Boeing military Inmarsat GX tests bode well for bizav

A helicopter's rotor bladesMilitary tests of Inmarsat’s Ka-band GX inflight connectivity by Boeing show that the system should also work well for the business aviation community.

Boeing recently completed its first tests of the military Ka-band service over the Inmarsat-5 F2 (I-5 F2) commercial communications satellite, positioned to serve the Americas.

The tests included successful sending and receiving real-time high-definition video through the rotating rotor blades on military helicopters. Boeing says this showed that Inmarsat’s Global Xpress could handle data up to 30Mbps — higher than previous industry tests on rotorcraft – without signal distortion or loss.

Further tests on mobile terminals showed how high-speed data can be transferred without degradation even in poor weather conditions and on terminals (antennas) “as small as eight-by-eight inches”.

Honeywell's Jack Jacobs and its tail-mounted GX antenna.
Honeywell’s Jack Jacobs and its tail-mounted GX antenna.

Given that the tail-mount antenna being produced by Honeywell for the business aviation community is a similar size, if not bigger, it would be reasonable to expect that similar speeds could be achieved from a bizjet.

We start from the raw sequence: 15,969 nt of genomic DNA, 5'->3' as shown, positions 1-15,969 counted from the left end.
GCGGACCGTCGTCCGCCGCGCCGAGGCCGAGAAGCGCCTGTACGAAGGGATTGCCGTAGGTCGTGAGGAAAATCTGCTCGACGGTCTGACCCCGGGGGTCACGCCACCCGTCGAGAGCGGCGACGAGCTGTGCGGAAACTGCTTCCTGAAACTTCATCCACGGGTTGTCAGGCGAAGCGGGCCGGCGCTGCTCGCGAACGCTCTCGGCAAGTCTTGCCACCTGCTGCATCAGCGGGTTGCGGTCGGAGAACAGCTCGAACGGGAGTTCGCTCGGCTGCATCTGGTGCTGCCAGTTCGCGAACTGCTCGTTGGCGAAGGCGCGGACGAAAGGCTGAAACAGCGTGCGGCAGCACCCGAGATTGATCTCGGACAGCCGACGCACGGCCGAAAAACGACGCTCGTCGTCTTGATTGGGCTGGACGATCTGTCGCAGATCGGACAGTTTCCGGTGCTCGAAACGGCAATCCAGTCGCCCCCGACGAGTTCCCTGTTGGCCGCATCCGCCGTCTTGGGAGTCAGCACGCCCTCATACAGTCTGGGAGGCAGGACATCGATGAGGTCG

The news that the helicopter tests were successful also bodes well for future business helicopter use.

High-speed inflight connectivity aboard helicopters has always been problematic.

Inmarsat’s SwiftBroadband traditionally never worked terribly well under rotors until a recent upgrade. A new waveform that improved SwiftBroadband’s performance on helicopters was introduced a couple of years ago.

The new interleaving techniques that were introduced spread and re-arranged information packets across a longer burst, making them more resilient to blocking under a helicopter’s rotor blades.

Three Low Data Rate (LDR) bearers were introduced for helicopters, offering 60kbps (for connectivity in extreme link margin conditions), 150kbps and 300kbps transfer speeds.

But this is small fry compared with the 33Mbps achieved in Boeing’s tests.

Inmarsat’s GX connectivity is due to be launched globally around the end of the year. It still needs to get its third satellite into orbit, which will cover the Pacific area, but the other two (Inmarsat I-5 F1 and F2) are in position.

The launch of the third satellite is dependent upon Russia’s Proton launcher being cleared for flight after its launch failure in May.

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